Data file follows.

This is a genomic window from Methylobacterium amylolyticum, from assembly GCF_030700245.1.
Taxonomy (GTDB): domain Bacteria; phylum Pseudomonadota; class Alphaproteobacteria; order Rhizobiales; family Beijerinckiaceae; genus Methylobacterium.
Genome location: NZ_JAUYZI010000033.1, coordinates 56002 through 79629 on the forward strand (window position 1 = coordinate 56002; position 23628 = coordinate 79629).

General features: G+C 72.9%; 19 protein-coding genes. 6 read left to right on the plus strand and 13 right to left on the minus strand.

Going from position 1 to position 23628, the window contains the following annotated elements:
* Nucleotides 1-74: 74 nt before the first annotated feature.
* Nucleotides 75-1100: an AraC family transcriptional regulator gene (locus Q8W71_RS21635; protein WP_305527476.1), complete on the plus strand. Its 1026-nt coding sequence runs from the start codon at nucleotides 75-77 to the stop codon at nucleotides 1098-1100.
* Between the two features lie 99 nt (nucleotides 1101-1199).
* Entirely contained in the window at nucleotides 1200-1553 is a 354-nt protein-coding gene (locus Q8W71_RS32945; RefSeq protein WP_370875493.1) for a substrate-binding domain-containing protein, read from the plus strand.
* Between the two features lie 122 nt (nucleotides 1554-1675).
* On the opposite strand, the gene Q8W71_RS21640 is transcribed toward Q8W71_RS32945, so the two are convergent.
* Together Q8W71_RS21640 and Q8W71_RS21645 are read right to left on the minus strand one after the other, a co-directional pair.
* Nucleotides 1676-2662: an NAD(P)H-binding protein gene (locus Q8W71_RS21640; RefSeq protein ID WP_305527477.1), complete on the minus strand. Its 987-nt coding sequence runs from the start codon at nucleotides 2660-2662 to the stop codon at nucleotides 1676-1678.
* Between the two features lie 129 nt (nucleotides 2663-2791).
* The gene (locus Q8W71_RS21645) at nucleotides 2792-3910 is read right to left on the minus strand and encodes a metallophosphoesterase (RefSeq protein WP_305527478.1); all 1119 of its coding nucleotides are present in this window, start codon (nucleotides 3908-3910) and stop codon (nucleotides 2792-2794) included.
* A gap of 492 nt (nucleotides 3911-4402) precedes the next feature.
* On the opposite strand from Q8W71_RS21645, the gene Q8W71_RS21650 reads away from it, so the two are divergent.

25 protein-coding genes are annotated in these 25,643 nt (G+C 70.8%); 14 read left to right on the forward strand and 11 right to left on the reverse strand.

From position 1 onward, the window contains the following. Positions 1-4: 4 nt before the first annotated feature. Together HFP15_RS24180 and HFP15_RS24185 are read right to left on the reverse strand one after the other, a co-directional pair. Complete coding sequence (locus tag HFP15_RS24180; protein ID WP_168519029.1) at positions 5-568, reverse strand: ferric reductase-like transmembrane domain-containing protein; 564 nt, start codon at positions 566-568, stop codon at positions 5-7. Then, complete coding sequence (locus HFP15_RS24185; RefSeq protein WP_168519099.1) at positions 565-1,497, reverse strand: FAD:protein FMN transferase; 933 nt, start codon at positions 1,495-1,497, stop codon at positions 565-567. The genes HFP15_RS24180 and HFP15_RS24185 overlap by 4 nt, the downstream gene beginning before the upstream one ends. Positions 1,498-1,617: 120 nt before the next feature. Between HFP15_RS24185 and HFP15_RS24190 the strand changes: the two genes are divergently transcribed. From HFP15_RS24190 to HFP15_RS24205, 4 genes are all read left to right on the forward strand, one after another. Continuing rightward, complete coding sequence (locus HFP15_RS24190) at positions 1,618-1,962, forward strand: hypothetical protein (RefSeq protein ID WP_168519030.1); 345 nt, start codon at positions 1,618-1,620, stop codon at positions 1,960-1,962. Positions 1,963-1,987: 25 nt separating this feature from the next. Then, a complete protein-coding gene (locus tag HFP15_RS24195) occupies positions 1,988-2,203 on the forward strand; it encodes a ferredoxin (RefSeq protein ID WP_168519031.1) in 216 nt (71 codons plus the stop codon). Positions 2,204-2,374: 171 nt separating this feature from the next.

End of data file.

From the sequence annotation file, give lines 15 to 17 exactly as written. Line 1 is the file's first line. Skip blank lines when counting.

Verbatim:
* The gene (locus Q8W71_RS21645) at nucleotides 2792-3910 is read right to left on the minus strand and encodes a metallophosphoesterase (RefSeq protein WP_305527478.1); all 1119 of its coding nucleotides are present in this window, start codon (nucleotides 3908-3910) and stop codon (nucleotides 2792-2794) included.
* A gap of 492 nt (nucleotides 3911-4402) precedes the next feature.
* On the opposite strand from Q8W71_RS21645, the gene Q8W71_RS21650 reads away from it, so the two are divergent.